SAWT BEIRUT INTERNATIONAL

| 23 January 2022, Sunday |

Gebran Bassil’s ‘diplomacy’, and his control over the consuls

The Former Minister of Foreign Affairs and Emigrants Gebran Bassil waged a battle three years ago to appoint dozens of consuls. He risked in this behavior his relationship with Hezbollah who got disappointed by Bassil’s exclusivity in appointing the consuls, therefore, his relationship with Amal movement further deteriorated because he tried to “reach a hand” to the “Shiite plate”, especially that the largest share from the consular is for President Nabih Berri.

Bassil, behind his adherence to the selection of consuls, was aware that these are not only “diplomatic keys” but also “electoral keys,” which he planted in spring 2018, hoping to harvest in spring 2022. He supplemented these appointments with a significant number of expatriate energy conferences that were closer to the Free Patriotic Movement’s (FPM) conferences rather than the official conferences, because these conferences were boycotted more than once in African countries where the Lebanese communities are affiliated to the Amal movement.

The expatriate energy conferences receded with the failure of the last conference that was about to be held in an African country, and due to the outbreak of October 17 revolution, where the expatriate arena was evacuated for the revolution groups, while the role of the consuls remained unchanged “in the service of Gebran Bassil”, especially among those who owe allegiance to him, and those who would not have been appointed without Bassil’s approval and his endorsement of their names.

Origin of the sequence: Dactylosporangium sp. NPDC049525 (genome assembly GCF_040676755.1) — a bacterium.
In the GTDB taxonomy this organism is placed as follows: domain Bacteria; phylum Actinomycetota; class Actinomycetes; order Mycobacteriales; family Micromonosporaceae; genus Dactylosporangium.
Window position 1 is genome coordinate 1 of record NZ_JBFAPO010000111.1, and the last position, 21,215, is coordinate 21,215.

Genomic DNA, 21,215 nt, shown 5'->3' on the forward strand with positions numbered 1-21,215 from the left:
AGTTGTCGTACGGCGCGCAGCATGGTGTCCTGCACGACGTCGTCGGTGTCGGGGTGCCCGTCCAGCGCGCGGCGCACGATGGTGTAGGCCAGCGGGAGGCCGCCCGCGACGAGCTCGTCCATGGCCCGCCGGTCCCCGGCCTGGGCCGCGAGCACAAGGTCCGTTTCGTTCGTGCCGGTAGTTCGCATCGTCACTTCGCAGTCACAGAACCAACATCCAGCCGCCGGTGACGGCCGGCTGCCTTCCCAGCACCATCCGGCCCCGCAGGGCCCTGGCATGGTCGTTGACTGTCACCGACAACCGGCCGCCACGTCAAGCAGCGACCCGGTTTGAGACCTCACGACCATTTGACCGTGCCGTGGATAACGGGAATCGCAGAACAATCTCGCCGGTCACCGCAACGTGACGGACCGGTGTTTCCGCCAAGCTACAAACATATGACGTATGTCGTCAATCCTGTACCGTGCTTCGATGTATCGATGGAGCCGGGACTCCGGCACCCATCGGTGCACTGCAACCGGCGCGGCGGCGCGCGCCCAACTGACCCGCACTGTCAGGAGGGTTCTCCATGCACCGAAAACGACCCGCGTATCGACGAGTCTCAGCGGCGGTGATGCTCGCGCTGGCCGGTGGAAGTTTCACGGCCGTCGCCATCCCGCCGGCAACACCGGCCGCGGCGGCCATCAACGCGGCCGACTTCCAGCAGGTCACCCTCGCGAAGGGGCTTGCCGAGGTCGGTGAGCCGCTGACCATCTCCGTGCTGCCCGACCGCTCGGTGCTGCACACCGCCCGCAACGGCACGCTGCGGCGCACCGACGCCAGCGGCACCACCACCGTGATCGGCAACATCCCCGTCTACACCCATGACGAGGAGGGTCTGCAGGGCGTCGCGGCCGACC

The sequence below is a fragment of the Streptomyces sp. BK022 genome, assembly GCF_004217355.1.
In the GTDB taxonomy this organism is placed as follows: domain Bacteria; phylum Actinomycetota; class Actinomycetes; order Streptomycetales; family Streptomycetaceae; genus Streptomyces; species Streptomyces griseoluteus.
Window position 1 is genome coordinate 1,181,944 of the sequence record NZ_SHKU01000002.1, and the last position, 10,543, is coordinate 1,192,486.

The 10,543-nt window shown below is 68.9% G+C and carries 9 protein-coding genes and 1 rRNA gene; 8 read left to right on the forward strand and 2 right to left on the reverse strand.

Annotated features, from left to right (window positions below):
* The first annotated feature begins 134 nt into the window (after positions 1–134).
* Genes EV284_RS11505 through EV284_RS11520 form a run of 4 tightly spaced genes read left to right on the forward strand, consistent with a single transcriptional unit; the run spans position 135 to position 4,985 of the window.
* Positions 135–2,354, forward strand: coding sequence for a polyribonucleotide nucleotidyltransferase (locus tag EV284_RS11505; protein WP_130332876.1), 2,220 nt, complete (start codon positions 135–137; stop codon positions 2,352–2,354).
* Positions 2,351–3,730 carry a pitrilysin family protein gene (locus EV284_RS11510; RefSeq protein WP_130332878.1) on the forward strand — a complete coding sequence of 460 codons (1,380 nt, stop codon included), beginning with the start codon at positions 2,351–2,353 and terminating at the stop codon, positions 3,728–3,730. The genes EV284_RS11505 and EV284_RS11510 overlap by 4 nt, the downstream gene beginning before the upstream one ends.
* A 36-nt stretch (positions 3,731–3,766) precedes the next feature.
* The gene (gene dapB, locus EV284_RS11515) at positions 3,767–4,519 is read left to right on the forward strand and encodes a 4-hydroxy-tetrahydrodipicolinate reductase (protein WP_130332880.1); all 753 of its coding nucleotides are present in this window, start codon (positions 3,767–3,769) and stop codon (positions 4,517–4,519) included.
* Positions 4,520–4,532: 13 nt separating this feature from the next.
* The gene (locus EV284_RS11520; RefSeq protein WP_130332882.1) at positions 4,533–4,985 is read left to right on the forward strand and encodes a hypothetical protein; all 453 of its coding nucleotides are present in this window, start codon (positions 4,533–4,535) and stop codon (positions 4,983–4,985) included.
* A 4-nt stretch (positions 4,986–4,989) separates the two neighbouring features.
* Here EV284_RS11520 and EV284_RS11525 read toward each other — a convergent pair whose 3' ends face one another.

These days, Bassil has started to reap what he sowed in embassies and consulates, after the numbers of expatriates in the 2018 elections were encouraging for the FPM, which came in second place after the Lebanese Force in the votes of the expatriates, but with a small difference, as the movement won 8,206 votes while the forces won 8,568 votes. For this reason, Bassil doubled his interest in the consuls, seeking to win the lion’s share in the 2022 elections.

But Bassil’s calculations did not come true because the expatriates’ opinions in 2021 and subsequently, in 2022, changed from 2018, for the following considerations:

Gebran Bassil, has been subjected to US sanctions, and the expatriate side has become more cautious in dealing with him. The appeal submitted by the movement that the registered expatriates elect six representatives abroad not 128 deputies is a frustration for the expatriates.

It was proven that most of the consuls appointed were for “mutual benefits” between the appointee and the appointed, rather than serving the expatriates, as much as it was to serve the one who appointed him and plead for his consent.

The expatriate voting next year will constitute the “expatriate face” of the October 17 revolution.